The Question of the Ninth
“It seems that the Ninth is a limit. He who wants to go beyond it must pass away. It seems as if something might be imparted to us in the Tenth which we ought not yet to know, for which we are not ready. Those who have written a Ninth stood too close to the hereafter.”
Just because Mahler died while writing his 10th symphony doesn’t mean anything to me, I try not to pick up more superstitions than the ones already grafted into my subconscious. And after all, counting/numbering musical works is a fraught business. Nonetheless I like Schoenberg’s famous line (Schoenberg declined to complete the work). I think writers (of books) often seem less than ready to write their topic or style and we can imagine we all have an invisible fence – but I figure Schoenberg included readers/listeners at that dangerous barrier. Provoking. Thanks to Classic FM for an illuminating session.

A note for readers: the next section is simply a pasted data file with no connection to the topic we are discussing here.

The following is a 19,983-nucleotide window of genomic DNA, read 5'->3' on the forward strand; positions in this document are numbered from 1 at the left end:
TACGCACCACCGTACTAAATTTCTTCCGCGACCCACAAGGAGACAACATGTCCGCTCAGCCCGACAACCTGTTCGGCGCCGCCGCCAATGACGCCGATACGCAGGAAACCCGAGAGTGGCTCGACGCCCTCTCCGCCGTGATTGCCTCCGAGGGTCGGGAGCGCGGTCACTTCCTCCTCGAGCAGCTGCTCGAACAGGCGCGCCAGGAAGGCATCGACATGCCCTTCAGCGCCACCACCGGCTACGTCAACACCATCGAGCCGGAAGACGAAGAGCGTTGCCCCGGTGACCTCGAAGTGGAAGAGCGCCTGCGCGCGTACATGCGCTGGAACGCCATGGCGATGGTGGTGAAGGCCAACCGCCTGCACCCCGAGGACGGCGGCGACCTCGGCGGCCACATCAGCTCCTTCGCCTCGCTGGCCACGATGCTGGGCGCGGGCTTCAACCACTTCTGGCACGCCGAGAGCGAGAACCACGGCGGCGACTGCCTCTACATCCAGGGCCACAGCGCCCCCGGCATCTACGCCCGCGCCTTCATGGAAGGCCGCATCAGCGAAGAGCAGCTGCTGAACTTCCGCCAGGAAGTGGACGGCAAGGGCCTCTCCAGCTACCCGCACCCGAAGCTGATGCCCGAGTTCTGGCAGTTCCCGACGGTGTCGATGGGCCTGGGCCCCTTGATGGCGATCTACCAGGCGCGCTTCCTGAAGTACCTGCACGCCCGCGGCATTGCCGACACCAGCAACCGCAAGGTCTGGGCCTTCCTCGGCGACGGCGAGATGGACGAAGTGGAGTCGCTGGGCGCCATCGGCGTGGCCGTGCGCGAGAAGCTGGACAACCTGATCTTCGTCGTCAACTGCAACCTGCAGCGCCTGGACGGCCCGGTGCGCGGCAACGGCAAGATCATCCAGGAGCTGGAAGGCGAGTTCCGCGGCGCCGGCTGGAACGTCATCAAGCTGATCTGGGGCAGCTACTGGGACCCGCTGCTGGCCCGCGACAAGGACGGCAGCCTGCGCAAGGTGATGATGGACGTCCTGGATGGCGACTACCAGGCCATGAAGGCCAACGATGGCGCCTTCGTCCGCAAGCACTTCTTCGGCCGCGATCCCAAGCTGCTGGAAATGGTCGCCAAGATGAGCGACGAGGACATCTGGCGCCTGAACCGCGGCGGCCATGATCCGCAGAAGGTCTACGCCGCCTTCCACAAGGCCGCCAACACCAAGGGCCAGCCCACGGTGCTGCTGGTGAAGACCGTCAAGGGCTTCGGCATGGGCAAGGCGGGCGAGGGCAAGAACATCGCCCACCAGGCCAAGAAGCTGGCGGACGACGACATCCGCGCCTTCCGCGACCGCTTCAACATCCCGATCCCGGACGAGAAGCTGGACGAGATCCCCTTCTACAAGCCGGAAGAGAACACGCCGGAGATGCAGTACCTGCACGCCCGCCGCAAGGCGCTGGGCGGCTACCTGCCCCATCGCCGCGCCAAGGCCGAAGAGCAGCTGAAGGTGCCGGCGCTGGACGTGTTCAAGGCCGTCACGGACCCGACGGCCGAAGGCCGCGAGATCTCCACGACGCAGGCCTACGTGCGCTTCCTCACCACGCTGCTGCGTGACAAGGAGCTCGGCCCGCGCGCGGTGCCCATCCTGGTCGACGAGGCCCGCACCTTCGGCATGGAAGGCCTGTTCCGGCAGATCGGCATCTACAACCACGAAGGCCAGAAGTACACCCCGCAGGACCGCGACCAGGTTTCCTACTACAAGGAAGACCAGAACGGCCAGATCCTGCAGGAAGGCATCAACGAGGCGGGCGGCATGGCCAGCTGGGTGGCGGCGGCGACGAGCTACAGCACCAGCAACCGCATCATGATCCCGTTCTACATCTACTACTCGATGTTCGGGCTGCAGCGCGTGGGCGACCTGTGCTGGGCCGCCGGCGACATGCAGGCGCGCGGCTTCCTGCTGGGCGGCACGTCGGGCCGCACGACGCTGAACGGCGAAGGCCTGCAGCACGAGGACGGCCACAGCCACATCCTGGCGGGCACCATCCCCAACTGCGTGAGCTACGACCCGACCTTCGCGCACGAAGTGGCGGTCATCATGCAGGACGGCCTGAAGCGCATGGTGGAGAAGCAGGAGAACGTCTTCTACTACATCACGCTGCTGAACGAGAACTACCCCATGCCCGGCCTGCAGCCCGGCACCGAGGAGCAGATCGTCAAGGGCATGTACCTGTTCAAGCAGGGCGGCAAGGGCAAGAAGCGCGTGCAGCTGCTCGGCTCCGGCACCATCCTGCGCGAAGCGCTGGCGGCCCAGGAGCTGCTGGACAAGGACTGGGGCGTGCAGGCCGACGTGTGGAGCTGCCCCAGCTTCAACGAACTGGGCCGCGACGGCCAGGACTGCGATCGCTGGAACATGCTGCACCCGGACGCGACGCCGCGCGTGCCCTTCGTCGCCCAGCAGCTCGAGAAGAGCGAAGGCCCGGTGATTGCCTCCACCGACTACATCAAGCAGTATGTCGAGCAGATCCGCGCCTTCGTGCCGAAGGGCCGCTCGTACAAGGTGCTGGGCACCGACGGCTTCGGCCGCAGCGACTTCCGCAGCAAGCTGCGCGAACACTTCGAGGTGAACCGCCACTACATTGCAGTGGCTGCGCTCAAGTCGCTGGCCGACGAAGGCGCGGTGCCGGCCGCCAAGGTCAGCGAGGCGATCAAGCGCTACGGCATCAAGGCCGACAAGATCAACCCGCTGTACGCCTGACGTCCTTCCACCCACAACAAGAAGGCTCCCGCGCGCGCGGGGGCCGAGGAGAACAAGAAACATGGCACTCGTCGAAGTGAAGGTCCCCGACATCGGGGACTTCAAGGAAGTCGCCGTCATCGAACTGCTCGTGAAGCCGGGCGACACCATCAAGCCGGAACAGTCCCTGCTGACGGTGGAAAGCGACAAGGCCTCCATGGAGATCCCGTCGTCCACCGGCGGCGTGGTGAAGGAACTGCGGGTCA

Collision Course – Kerryn Higgs
If it bothers you that we cannot sustain the life of “growth” we currently lead, yet we fail to prick the fantasy and get pragmatic, try Collision Course – endless growth on a finite planet – for a run-down on the debate in plain language by an author of incisive intellect. Launched at Gleebooks